Life Of A Beat Cop During Coronavirus: ‘Eerily Quiet,’ But Routine Calls Have Become Terrifying

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Courtesy DPD
Denver Officer Teresa Gillian, in face mask, handing out water on April 7, 2020.

For Sgt. William Hummel, a shift at the Aurora Police Department is often a series of decisions about what risks to take.

Does he send an officer to an apartment building when someone complains of loud noises inside when that means exposing that officer to a deadly disease? How do officers handle unattended deaths? Car thefts? 

“We’re talking about exposing officers and their families, we have officers taking care of their parents, their kids, their wives, their pregnant wives, their husbands, whatever,” Hummel said. “Really, is what we’re responding to worth it? Is there another way of handling this?”

Across the state, law enforcement agencies have quietly tweaked how they go about their jobs as first-responders. 

They’re donning personal protective equipment before heading into the most routine situations, like domestic disturbances or traffic stops. They’re canceling calls that could be handled another way. More work is now done on the phone and in the patrol car.

Courtesy Aurora PD
Aurora Police Sgt. William Hummel at a lemonade stand on Wednesday, April 29, 2019.

In Aurora, for example, car thefts are often handled on the phone. In Colorado Springs, detectives are working from home and officers are filling out reports from their cars instead of substations. The formerly most mundane calls, like unattended deaths or the guy who has shortness of breath, are now downright terrifying to respond to.

“We’re just human and we’re trying to deal with it too,” said Sgt. Shawn Peterson, who works graveyard shifts at the Colorado Springs Police Department. 

Peterson recently responded to an unknown death in a hotel room that gave him the chills.

“We’re doing the investigation the best we can but in the back in your mind, that’s what you’re thinking the whole time,” he said. “I’m suited up, we don’t know how this guy died, he’s not that old, I’m not seeing any immediate signs, you’re thinking, is it possible? Is this something we could be bringing home to our families?”

Generally speaking, police work has been slower than usual since the start of March. Statewide crime statistics aren’t yet available, but anecdotally, agencies report most crime is down — except auto thefts and domestic violence. Jury trials across the state are also suspended, which means not reporting to a court to testify on cases.

That doesn’t mean people still don’t call the cops and ask for help. And officers are grappling with the fact their jobs have fundamentally changed.

Teresa Gillian at the Denver Police Department works as a community resource officer in district six, which includes downtown. She routinely works with the homeless and has forged relationships there and trust. But in this new world, Gillian has to talk to them through masks and goggles.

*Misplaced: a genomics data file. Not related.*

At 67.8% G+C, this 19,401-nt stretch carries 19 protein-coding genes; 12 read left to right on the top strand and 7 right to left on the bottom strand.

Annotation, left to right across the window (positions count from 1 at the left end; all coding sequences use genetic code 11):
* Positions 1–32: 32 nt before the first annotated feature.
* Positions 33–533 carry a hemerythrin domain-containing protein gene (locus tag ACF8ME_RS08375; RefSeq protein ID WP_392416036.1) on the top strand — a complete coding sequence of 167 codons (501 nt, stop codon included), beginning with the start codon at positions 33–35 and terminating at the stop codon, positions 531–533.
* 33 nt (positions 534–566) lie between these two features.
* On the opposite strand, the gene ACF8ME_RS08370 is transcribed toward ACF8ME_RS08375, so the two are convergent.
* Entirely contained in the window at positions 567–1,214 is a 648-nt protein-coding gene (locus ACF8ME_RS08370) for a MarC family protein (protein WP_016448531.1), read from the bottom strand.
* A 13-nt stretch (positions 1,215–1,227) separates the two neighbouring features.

“You lose a lot of the personal side of it,” Gillian said, noting that the department recently tried to do some homeless outreach and she didn’t sleep well the night before it started. “I knew if we were careful we’d be OK, but there’s always the opportunity that something happens … there is that potential that we’re putting each other in harm’s way. It was a little bit stressful.”

Sgt. Kris Haffner of the Weld County Sheriff's Office
Courtesy Weld County Sheriff's Office
Sgt. Kris Haffner of the Weld County Sheriff's Office, in Greeley on April 22, 2020.

Sgt. Peterson at the Colorado Springs Police Department agreed. 

“If someone is losing a loved one and they needed a hug or a small touch, you’d do that. Or kids, kids often want to hug you,” he said. “Now you’re much more reluctant.”

Peterson recently took a woman to jail on a domestic violence incident. He said she had a panic attack in the back of the police car about contracting COVID-19 in the jail. An officer gave her one of his cloth masks.

“I never put myself in those shoes,” he said.

Sgt. Kris Haffner at the Weld County Sheriff's Office said his job has grown “eerily quiet” since the stay-at-home order. Calls for service are down and often there isn’t enough for everyone to do.

“I may have six or seven guys available just sitting on the highways showing their presence, but not necessarily attached to calls or not having calls coming in,” Haffner said. “And then throwing on all this protective equipment just to talk to someone about some problem they’re having. It’s strange.”

Haffner said he helped respond to a 3-year-old who was having trouble breathing a couple of weeks ago. 

“Turns out it was just a reaction to some food, however, those symptoms, right?” he said. “With cops being in close proximity, obviously our job is to protect and serve … We’re putting on the gloves, we’re putting on the mask, but you really don’t know.”